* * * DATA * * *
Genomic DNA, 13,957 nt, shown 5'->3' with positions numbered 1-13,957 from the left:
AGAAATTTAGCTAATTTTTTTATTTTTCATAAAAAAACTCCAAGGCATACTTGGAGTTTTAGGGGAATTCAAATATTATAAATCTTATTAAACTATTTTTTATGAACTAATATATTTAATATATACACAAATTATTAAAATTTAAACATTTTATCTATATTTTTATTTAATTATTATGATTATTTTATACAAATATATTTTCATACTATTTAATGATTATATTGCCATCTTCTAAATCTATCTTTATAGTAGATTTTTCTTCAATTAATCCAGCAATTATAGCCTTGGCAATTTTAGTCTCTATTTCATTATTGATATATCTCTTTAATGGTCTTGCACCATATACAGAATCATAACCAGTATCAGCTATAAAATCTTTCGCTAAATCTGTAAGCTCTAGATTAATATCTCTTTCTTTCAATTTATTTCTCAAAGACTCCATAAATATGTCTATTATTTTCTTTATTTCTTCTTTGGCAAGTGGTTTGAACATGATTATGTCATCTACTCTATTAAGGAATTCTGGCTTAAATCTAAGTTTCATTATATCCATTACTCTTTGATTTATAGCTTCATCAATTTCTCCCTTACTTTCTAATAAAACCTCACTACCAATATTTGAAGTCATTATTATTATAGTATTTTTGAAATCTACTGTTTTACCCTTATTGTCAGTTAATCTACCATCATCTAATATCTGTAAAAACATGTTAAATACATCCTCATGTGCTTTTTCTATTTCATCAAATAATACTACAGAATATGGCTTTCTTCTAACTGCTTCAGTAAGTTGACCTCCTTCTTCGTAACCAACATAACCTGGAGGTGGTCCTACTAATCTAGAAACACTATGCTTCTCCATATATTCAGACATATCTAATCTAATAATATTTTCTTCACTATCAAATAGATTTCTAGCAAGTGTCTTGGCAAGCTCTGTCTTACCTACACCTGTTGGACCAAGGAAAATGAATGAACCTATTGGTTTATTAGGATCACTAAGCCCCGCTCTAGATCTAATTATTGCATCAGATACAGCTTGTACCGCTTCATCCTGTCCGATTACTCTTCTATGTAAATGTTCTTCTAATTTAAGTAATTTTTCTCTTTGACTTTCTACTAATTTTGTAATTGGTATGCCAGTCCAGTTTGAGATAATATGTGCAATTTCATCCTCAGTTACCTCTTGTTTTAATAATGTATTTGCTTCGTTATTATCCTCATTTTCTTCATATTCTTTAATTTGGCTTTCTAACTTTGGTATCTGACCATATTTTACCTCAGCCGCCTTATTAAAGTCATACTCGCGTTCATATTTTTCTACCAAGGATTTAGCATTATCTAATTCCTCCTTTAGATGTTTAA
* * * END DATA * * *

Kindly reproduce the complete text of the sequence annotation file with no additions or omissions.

Genomic DNA, 13,957 nt, shown 5'->3' with positions numbered 1-13,957 from the left:
AGAAATTTAGCTAATTTTTTTATTTTTCATAAAAAAACTCCAAGGCATACTTGGAGTTTTAGGGGAATTCAAATATTATAAATCTTATTAAACTATTTTTTATGAACTAATATATTTAATATATACACAAATTATTAAAATTTAAACATTTTATCTATATTTTTATTTAATTATTATGATTATTTTATACAAATATATTTTCATACTATTTAATGATTATATTGCCATCTTCTAAATCTATCTTTATAGTAGATTTTTCTTCAATTAATCCAGCAATTATAGCCTTGGCAATTTTAGTCTCTATTTCATTATTGATATATCTCTTTAATGGTCTTGCACCATATACAGAATCATAACCAGTATCAGCTATAAAATCTTTCGCTAAATCTGTAAGCTCTAGATTAATATCTCTTTCTTTCAATTTATTTCTCAAAGACTCCATAAATATGTCTATTATTTTCTTTATTTCTTCTTTGGCAAGTGGTTTGAACATGATTATGTCATCTACTCTATTAAGGAATTCTGGCTTAAATCTAAGTTTCATTATATCCATTACTCTTTGATTTATAGCTTCATCAATTTCTCCCTTACTTTCTAATAAAACCTCACTACCAATATTTGAAGTCATTATTATTATAGTATTTTTGAAATCTACTGTTTTACCCTTATTGTCAGTTAATCTACCATCATCTAATATCTGTAAAAACATGTTAAATACATCCTCATGTGCTTTTTCTATTTCATCAAATAATACTACAGAATATGGCTTTCTTCTAACTGCTTCAGTAAGTTGACCTCCTTCTTCGTAACCAACATAACCTGGAGGTGGTCCTACTAATCTAGAAACACTATGCTTCTCCATATATTCAGACATATCTAATCTAATAATATTTTCTTCACTATCAAATAGATTTCTAGCAAGTGTCTTGGCAAGCTCTGTCTTACCTACACCTGTTGGACCAAGGAAAATGAATGAACCTATTGGTTTATTAGGATCACTAAGCCCCGCTCTAGATCTAATTATTGCATCAGATACAGCTTGTACCGCTTCATCCTGTCCGATTACTCTTCTATGTAAATGTTCTTCTAATTTAAGTAATTTTTCTCTTTGACTTTCTACTAATTTTGTAATTGGTATGCCAGTCCAGTTTGAGATAATATGTGCAATTTCATCCTCAGTTACCTCTTGTTTTAATAATGTATTTGCTTCGTTATTATCCTCATTTTCTTCATATTCTTTAATTTGGCTTTCTAACTTTGGTATCTGACCATATTTTACCTCAGCCGCCTTATTAAAGTCATACTCGCGTTCATATTTTTCTACCAAGGATTTAGCATTATCTAATTCCTCCTTTAGATGTTTAA